Electronic support groups

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Support groups have long been popular with people experiencing serious or chronic illness. However, lack of transportation, ill health, schedule conflicts, and other factors prevent some people from participating in a support group. Electronic mailing lists (e-lists) and bulletin boards offer expanded opportunities for patients and their family and friends to participate in support groups. In May 2006 acor.org, the Web site of the Association of Cancer Online Resources, hosted more than 140 support groups and mailing lists for cancer and other patients and patient advocates.Yahoo.com hosted approximately 32,500 health and wellness support groups.


Electronic cancer support group users surveyed in 2004 reported several reasons for joining ACOR support groups. Users joined the lists to obtain information about managing cancer, receive support from other list members, offer support to others, and gain ideas for coping with cancer, among others.(1)

As with most content published on the Internet, there is some question about the accuracy of the information provided through electronic support groups, particularly because most participants are patients or caregivers rather than licensed medical care providers. A 1999 investigation of an electronic forum used by patients with epilepsy reported that 6% of posts were inaccurate.(2) In 2006, however, an analysis of 4,600 posts to a breast cancer support list found 10 messages containing inaccurate information; 7 of the 10 inaccurate posts were corrected within 10 hours, suggesting that the quality of information distributed within an electronic support group is relatively good.(3) The increasing availability of correct, high-quality, consumer-friendly information through such agencies as the U.S. National Institutes of Health and MedlinePlus has likely made it easier for electronic support group participants to locate and post accurate information.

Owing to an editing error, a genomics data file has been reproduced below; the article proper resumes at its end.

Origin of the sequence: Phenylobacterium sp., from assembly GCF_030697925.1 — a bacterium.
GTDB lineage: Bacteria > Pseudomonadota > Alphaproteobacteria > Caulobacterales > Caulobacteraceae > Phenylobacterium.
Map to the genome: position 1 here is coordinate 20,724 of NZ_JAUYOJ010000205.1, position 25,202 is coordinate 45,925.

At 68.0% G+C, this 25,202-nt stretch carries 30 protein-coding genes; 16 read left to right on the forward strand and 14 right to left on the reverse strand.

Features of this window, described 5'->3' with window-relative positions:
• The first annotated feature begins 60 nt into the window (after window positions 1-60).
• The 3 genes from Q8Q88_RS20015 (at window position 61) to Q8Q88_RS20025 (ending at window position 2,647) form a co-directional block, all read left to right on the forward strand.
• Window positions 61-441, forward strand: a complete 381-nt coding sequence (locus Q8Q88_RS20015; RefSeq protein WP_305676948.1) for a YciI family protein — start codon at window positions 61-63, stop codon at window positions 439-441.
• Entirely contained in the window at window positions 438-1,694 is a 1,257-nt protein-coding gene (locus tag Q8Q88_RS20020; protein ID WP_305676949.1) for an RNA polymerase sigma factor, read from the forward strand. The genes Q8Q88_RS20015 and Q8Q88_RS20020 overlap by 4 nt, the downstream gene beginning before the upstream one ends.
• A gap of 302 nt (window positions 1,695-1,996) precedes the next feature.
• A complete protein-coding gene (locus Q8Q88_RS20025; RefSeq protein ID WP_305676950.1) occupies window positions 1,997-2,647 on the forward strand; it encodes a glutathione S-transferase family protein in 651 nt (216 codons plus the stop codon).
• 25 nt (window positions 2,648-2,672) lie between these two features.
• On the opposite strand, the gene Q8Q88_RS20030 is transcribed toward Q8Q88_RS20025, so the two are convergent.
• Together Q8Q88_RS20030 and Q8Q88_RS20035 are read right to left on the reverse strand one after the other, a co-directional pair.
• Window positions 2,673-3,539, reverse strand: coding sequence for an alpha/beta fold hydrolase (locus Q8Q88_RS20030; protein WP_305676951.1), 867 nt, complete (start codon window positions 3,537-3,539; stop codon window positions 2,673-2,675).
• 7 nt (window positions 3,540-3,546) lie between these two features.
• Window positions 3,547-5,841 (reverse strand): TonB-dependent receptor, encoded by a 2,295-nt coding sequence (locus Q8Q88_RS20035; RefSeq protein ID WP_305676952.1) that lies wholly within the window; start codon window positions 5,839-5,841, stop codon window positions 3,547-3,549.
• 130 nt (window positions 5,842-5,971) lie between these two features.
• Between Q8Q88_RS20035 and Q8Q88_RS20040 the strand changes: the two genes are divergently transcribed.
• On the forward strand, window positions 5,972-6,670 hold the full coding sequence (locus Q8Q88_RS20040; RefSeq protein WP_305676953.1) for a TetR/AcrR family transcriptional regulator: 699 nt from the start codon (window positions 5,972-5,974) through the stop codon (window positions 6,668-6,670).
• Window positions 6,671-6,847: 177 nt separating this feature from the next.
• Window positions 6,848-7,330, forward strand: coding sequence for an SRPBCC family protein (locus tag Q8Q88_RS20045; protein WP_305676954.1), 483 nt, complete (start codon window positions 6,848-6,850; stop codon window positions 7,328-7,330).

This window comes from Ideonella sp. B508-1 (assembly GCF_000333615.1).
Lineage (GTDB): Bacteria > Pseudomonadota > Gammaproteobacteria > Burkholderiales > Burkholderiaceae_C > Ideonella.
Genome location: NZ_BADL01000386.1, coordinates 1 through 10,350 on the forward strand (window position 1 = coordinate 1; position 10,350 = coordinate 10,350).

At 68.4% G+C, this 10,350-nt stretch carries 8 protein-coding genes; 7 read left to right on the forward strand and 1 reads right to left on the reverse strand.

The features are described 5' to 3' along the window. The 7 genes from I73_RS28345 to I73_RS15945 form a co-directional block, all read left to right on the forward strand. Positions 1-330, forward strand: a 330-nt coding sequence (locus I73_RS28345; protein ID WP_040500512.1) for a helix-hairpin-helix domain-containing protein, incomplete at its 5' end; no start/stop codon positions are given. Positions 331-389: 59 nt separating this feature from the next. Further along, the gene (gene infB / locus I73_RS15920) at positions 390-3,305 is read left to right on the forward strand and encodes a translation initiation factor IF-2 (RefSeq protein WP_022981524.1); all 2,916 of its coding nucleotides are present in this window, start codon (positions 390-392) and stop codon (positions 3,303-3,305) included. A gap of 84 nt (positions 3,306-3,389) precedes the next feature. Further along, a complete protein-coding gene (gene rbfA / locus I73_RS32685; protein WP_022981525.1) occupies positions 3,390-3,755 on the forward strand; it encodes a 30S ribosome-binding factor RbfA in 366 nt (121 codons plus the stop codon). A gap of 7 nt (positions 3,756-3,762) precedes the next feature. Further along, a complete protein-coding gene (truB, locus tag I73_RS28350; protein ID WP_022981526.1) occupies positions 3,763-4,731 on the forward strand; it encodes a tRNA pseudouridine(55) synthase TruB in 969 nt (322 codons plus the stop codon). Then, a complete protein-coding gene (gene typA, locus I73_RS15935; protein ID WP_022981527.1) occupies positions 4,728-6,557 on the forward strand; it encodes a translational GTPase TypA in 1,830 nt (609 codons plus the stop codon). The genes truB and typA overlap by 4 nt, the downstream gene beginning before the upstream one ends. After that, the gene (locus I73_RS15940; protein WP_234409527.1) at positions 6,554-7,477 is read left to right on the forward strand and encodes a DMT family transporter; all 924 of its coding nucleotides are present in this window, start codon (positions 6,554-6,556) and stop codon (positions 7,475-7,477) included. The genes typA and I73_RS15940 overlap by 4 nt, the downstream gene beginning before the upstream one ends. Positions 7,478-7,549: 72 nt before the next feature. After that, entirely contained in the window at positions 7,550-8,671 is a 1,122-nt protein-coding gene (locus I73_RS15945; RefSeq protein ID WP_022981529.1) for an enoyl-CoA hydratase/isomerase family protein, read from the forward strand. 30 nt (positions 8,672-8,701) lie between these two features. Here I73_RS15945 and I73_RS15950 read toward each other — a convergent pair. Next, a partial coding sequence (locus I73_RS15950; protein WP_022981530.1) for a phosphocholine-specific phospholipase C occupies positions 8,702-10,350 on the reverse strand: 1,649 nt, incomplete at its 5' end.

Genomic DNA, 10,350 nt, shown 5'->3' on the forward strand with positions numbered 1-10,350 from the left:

Members of electronic support groups fill different roles within the group. A year-long study of an Australian electronic breast cancer support group study reported that 94% of the 31 members wrote fewer than 10 messages.(4) Two members accounted for 17 and 23 messages each, and content analysis of the messages indicated that the two members functioned as “volunteer emotion workers,” providing support to less verbal group members. Interviews with the high-frequency members suggested that they were motivated by a desire to help others.